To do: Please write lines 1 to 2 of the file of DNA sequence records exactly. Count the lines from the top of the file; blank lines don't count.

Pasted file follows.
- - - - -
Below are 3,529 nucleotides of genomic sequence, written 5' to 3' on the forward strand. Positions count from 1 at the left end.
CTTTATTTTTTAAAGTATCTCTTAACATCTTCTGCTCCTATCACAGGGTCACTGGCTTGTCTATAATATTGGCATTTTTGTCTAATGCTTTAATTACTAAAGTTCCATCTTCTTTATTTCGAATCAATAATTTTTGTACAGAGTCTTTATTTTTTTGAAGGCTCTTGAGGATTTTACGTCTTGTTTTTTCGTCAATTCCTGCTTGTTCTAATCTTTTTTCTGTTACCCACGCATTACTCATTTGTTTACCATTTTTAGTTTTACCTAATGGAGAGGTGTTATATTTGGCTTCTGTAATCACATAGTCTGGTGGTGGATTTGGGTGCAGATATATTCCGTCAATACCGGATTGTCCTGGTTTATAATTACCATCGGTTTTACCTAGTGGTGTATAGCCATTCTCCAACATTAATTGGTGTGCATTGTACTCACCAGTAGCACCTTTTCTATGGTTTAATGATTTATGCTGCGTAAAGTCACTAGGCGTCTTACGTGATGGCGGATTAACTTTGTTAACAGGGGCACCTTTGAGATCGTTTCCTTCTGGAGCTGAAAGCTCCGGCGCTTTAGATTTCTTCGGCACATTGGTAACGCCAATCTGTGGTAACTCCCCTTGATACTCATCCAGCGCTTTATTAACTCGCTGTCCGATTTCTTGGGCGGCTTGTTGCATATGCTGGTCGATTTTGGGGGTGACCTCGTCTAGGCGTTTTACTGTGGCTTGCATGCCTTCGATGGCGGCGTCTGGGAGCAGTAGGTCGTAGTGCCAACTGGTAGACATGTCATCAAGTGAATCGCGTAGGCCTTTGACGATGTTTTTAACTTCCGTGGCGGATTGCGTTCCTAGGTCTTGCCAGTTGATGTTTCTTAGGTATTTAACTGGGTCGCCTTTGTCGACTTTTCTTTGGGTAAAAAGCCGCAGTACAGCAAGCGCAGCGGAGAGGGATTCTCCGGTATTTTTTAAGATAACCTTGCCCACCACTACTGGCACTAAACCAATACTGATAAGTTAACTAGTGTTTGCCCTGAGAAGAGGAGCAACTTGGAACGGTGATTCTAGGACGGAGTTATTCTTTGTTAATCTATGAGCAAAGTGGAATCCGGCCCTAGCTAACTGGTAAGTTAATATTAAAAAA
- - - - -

Below are 3,529 nucleotides of genomic sequence, written 5' to 3' on the forward strand. Positions count from 1 at the left end.
CTTTATTTTTTAAAGTATCTCTTAACATCTTCTGCTCCTATCACAGGGTCACTGGCTTGTCTATAATATTGGCATTTTTGTCTAATGCTTTAATTACTAAAGTTCCATCTTCTTTATTTCGAATCAATAATTTTTGTACAGAGTCTTTATTTTTTTGAAGGCTCTTGAGGATTTTACGTCTTGTTTTTTCGTCAATTCCTGCTTGTTCTAATCTTTTTTCTGTTACCCACGCATTACTCATTTGTTTACCATTTTTAGTTTTACCTAATGGAGAGGTGTTATATTTGGCTTCTGTAATCACATAGTCTGGTGGTGGATTTGGGTGCAGATATATTCCGTCAATACCGGATTGTCCTGGTTTATAATTACCATCGGTTTTACCTAGTGGTGTATAGCCATTCTCCAACATTAATTGGTGTGCATTGTACTCACCAGTAGCACCTTTTCTATGGTTTAATGATTTATGCTGCGTAAAGTCACTAGGCGTCTTACGTGATGGCGGATTAACTTTGTTAACAGGGGCACCTTTGAGATCGTTTCCTTCTGGAGCTGAAAGCTCCGGCGCTTTAGATTTCTTCGGCACATTGGTAACGCCAATCTGTGGTAACTCCCCTTGATACTCATCCAGCGCTTTATTAACTCGCTGTCCGATTTCTTGGGCGGCTTGTTGCATATGCTGGTCGATTTTGGGGGTGACCTCGTCTAGGCGTTTTACTGTGGCTTGCATGCCTTCGATGGCGGCGTCTGGGAGCAGTAGGTCGTAGTGCCAACTGGTAGACATGTCATCAAGTGAATCGCGTAGGCCTTTGACGATGTTTTTAACTTCCGTGGCGGATTGCGTTCCTAGGTCTTGCCAGTTGATGTTTCTTAGGTATTTAACTGGGTCGCCTTTGTCGACTTTTCTTTGGGTAAAAAGCCGCAGTACAGCAAGCGCAGCGGAGAGGGATTCTCCGGTATTTTTTAAGATAACCTTGCCCACCACTACTGGCACTAAACCAATACTGATAAGTTAACTAGTGTTTGCCCTGAGAAGAGGAGCAACTTGGAACGGTGATTCTAGGACGGAGTTATTCTTTGTTAATCTATGAGCAAAGTGGAATCCGGCCCTAGCTAACTGGTAAGTTAATATTAAAAAA